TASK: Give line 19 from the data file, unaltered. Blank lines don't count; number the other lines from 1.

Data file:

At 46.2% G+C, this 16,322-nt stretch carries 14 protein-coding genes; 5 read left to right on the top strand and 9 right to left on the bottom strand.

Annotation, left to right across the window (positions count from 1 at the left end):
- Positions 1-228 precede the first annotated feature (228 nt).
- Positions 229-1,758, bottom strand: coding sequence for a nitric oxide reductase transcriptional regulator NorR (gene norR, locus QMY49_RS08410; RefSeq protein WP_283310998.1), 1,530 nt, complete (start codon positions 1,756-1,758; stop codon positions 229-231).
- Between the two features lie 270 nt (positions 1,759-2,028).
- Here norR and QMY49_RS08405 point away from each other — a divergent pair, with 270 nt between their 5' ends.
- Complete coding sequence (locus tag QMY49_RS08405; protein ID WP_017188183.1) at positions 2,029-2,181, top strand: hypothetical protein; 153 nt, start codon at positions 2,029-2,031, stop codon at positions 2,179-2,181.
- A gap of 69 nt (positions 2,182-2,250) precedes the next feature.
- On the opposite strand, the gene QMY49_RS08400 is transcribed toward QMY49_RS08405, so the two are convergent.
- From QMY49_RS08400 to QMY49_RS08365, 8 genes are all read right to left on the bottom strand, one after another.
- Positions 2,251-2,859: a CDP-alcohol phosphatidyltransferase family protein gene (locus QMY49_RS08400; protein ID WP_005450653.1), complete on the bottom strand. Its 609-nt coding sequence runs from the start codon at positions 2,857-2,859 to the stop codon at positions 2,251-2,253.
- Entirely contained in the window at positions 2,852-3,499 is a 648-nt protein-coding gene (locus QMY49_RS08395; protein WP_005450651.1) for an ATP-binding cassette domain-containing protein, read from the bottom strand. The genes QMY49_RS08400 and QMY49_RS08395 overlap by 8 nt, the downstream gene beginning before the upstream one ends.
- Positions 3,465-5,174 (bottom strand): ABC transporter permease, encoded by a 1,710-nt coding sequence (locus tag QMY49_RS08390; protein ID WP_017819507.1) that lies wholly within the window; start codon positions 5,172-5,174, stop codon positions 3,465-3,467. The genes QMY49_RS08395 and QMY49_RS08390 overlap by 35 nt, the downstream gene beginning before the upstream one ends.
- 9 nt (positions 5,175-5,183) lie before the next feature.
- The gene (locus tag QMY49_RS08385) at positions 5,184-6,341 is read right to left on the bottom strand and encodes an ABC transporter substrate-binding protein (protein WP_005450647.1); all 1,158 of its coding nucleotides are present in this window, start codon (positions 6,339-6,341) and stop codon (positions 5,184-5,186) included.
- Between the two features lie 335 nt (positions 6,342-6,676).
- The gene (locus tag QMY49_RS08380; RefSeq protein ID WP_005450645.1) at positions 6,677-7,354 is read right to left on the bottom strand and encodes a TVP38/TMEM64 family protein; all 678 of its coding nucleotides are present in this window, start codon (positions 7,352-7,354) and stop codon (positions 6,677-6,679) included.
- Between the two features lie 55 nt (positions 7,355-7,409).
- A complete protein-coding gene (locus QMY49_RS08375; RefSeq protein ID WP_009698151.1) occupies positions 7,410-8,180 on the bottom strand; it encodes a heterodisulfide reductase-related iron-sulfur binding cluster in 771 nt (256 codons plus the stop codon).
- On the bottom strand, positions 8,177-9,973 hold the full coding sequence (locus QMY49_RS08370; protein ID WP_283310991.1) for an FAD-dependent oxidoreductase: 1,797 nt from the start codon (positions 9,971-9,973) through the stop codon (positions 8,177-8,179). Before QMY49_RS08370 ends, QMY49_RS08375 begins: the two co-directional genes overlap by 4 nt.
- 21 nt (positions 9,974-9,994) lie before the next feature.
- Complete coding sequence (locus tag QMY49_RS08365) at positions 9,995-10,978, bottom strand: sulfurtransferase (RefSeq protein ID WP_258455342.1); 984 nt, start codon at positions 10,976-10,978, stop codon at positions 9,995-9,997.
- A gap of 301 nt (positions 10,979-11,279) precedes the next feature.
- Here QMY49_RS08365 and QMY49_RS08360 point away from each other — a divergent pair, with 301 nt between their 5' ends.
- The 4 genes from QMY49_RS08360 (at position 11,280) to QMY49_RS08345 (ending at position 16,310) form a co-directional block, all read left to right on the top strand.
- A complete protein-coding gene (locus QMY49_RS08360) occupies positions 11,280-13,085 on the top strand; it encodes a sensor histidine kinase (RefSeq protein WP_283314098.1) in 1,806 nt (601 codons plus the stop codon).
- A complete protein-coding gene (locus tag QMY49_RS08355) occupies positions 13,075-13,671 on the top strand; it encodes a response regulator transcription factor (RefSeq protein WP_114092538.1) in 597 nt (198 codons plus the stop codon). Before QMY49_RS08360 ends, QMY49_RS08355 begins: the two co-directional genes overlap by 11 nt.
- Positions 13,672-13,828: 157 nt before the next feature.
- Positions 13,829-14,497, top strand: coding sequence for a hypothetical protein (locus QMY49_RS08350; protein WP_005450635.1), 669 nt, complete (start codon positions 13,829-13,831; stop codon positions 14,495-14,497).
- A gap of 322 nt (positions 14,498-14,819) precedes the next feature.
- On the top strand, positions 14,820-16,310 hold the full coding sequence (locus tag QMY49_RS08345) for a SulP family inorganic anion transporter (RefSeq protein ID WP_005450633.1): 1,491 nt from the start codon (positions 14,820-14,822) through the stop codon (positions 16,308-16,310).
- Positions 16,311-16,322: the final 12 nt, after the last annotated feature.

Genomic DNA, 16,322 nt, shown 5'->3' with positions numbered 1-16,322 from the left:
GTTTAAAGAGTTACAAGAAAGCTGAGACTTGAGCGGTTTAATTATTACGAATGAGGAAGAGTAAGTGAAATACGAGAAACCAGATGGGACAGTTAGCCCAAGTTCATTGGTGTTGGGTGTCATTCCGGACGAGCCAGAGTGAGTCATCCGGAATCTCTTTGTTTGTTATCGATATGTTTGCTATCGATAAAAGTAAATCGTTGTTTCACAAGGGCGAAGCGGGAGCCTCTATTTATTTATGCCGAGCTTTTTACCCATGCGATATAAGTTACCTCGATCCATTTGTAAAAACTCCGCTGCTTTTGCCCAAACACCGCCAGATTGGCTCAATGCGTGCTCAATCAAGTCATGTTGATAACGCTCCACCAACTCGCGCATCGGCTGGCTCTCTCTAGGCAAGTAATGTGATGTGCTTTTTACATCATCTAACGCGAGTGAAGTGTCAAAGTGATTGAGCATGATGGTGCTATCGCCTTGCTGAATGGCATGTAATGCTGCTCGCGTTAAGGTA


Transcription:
- A complete protein-coding gene (locus QMY49_RS08375; RefSeq protein ID WP_009698151.1) occupies positions 7,410-8,180 on the bottom strand; it encodes a heterodisulfide reductase-related iron-sulfur binding cluster in 771 nt (256 codons plus the stop codon).